Current best evidence for clinical care (more info)
Importance: Lymphopenia is common and correlates with poor clinical outcomes in patients with coronavirus disease 2019 (COVID-19).
Objective: To determine whether a therapy that increases peripheral blood leukocyte and lymphocyte cell counts leads to clinical improvement in patients with COVID-19.
Design, Setting and Participants: Between February 18 and April 10, 2020, we conducted an open-label, multicenter, randomized clinical trial at 3 participating centers in China. The main eligibility criteria were pneumonia, a blood lymphocyte cell count of 800 per µL (to convert to ×109/L, multiply by 0.001) or lower, and no comorbidities. Severe acute respiratory syndrome coronavirus 2 infection was confirmed with reverse-transcription polymerase chain reaction testing.
Exposures: Usual care alone, or usual care plus 3 doses of recombinant human granulocyte colony-stimulating factor (rhG-CSF, 5 µg/kg, subcutaneously at days 0-2).
Main Outcomes and Measures: The primary end point was the time from randomization to improvement of at least 1 point on a 7-category disease severity score.
Results: Of 200 participants, 112 (56%) were men and the median (interquartile range [IQR]) age was 45 (40-55) years. There was random assignment of 100 patients (50%) to the rhG-CSF group and 100 (50%) to the usual care group. Time to clinical improvement was similar between groups (rhG-CSF group median of 12 days (IQR, 10-16 days) vs usual care group median of 13 days (IQR, 11-17 days); hazard ratio, 1.28; 95% CI, 0.95-1.71; P = .06). For secondary end points, the proportion of patients progressing to acute respiratory distress syndrome, sepsis, or septic shock was lower in the rhG-CSF group (rhG-CSF group, 2% vs usual care group, 15%; difference, -13%; 95%CI, -21.4% to -5.4%). At 21 days, 2 patients (2%) had died in the rhG-CSF group compared with 10 patients (10%) in the usual care group (hazard ratio, 0.19; 95%CI, 0.04-0.88). At day 5, the lymphocyte cell count was higher in the rhG-CSF group (rhG-CSF group median of 1050/µL vs usual care group median of 620/µL; Hodges-Lehmann estimate of the difference in medians, 440; 95% CI, 380-490). Serious adverse events, such as sepsis or septic shock, respiratory failure, and acute respiratory distress syndrome, occurred in 29 patients (14.5%) in the rhG-CSF group and 42 patients (21%) in the usual care group.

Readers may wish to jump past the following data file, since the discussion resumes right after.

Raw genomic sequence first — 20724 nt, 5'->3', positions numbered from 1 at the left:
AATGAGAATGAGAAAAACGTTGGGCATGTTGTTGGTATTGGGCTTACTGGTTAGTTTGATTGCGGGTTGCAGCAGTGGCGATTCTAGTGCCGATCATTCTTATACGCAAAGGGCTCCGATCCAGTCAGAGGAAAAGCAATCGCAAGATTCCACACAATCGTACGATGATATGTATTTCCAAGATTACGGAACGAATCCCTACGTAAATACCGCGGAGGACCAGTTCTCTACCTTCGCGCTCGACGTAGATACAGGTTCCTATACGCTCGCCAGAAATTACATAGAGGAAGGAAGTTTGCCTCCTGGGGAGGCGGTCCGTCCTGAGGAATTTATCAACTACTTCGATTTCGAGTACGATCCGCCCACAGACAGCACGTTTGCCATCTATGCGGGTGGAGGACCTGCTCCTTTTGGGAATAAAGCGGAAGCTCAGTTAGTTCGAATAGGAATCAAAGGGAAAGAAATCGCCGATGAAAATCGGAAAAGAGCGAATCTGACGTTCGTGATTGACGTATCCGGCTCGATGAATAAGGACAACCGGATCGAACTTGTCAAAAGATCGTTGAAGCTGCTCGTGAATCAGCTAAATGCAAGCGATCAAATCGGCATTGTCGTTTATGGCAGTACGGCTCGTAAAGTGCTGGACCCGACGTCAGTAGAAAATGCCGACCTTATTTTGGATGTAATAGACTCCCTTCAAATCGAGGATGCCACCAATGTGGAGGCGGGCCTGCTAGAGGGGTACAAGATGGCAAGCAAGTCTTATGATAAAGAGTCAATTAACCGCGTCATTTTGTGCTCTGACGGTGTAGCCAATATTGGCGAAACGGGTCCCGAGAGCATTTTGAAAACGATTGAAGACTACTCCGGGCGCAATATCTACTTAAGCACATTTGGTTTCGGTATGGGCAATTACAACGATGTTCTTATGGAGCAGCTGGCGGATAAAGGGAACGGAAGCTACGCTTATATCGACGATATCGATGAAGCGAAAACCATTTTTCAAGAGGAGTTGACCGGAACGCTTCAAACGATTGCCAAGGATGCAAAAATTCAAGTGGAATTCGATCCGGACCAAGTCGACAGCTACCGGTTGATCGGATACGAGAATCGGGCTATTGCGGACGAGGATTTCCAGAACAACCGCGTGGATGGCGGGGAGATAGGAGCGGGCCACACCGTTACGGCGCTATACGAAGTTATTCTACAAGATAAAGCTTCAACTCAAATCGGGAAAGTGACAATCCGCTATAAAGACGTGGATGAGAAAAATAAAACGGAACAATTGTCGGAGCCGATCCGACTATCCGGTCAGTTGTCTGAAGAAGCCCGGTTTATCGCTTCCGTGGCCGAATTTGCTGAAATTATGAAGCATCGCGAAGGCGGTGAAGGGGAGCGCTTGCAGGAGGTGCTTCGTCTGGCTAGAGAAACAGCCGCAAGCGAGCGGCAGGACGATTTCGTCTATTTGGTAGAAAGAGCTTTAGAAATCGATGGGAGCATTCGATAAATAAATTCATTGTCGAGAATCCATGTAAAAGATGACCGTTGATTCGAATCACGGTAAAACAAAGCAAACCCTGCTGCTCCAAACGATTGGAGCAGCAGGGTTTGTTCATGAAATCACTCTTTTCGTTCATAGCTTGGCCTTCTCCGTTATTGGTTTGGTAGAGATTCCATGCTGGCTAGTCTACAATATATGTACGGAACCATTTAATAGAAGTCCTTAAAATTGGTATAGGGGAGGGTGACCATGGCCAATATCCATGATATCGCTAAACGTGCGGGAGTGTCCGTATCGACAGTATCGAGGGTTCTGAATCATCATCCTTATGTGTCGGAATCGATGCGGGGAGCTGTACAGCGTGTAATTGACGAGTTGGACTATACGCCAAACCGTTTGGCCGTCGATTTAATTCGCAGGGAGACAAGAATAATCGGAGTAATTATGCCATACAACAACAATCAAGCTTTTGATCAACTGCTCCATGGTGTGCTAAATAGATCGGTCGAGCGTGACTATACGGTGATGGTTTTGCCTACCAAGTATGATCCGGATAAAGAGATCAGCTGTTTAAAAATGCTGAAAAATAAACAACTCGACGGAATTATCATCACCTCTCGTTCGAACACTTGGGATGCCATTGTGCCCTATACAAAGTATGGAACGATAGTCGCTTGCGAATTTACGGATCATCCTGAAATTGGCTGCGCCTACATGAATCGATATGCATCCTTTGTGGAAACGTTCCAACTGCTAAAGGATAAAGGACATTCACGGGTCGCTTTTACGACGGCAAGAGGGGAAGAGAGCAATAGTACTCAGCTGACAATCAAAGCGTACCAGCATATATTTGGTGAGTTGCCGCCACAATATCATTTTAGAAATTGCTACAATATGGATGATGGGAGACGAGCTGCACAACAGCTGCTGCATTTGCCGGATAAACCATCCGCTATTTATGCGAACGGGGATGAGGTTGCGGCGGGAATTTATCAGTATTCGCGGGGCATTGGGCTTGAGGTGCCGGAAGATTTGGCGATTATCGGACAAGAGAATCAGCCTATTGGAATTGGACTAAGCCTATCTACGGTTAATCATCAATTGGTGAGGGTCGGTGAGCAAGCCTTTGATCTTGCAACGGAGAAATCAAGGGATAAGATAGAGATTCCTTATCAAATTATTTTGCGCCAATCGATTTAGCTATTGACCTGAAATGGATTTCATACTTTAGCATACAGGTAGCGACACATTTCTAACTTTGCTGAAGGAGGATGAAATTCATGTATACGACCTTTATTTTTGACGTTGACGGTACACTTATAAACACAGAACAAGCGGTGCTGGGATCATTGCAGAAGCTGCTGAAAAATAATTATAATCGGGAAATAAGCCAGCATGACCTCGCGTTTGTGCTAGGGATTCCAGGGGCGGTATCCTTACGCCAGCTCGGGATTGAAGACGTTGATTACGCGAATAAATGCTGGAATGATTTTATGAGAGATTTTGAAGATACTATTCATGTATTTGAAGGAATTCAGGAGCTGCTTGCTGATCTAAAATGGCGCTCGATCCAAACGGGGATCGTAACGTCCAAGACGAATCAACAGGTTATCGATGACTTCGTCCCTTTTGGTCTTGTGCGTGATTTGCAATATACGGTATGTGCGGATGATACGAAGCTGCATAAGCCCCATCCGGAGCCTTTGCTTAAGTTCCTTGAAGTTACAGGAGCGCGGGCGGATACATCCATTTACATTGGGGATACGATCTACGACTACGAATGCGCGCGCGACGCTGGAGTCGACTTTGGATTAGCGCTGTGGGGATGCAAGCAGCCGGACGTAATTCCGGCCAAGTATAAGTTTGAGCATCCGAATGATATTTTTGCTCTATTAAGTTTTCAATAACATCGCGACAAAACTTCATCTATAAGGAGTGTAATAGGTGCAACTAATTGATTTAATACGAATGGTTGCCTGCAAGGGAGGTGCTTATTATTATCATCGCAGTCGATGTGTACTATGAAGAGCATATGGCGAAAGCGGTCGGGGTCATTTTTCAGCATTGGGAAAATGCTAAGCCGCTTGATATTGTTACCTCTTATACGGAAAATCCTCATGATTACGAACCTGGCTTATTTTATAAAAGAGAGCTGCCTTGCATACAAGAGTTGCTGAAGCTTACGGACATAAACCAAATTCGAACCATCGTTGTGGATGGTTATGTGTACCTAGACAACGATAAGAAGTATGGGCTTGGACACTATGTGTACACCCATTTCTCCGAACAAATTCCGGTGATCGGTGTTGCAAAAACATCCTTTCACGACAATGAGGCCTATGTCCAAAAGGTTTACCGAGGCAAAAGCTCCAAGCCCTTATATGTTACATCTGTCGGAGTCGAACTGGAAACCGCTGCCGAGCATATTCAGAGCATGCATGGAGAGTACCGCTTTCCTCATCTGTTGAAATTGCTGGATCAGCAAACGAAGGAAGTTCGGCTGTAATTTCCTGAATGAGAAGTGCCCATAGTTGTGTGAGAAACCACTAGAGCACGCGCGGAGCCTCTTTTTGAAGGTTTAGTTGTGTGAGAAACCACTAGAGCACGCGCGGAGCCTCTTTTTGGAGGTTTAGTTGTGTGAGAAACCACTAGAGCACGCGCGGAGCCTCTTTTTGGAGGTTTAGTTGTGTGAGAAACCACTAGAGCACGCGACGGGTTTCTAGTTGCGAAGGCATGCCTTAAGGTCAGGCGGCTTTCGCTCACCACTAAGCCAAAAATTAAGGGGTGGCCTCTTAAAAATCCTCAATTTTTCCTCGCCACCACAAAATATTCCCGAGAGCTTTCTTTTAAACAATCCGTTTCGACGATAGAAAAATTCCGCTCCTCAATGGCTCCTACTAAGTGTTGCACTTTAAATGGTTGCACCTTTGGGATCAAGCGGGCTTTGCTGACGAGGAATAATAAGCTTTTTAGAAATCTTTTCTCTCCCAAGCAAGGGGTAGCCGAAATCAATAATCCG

Conclusion and Relevance: In preliminary findings from a randomized clinical trial, rhG-CSF treatment for patients with COVID-19 with lymphopenia but no comorbidities did not accelerate clinical improvement, but the number of patients developing critical illness or dying may have been reduced. Larger studies that include a broader range of patients with COVID-19 should be conducted.
Trial Registration: Chinese Clinical Trial Registry: ChiCTR2000030007.
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This is an interesting idea (especially given the emphasis on immune suppression in other treatments), but nothing which will change practice, yet. Further research is needed.
Well done study and analysis.
Interesting results but preliminary/hypothesis-generating for now. This would not influence practice unless it can be repeated in a larger population with demonstrated effect on patient-important outcomes.
This is not surprising, but it is important to realize that this approach may not be efficacious. It may also reflect a simplistic view of using immune responses.
This is a Phase 2 trial, so not ready for clinical use.
Good early data!
I have rated this highly (R=6; N=6) for a respiratory audience as it describes an intervention that shows (with important caveats) less mortality and less progression to a critical condition in patients with Covid-19. It also highlights the confusion that arises when a difference in primary outcome measure is not reached (in this case a soft one: days to clinical improvement) while differences in hard (but secondary) outcomes such as mortality are reached. One of the difficulties interpreting these results is that the patients and staff were not blinded to the intervention. The improvement in mortality and progression to critical condition look too good to be true. The result of this trial seems to me to demand follow-up with a blinded trial to test the hypothesis that rhGCSF influences the clinical course of Covid-19 in a meaningful way (i.e., less death, less need for invasive respiratory support).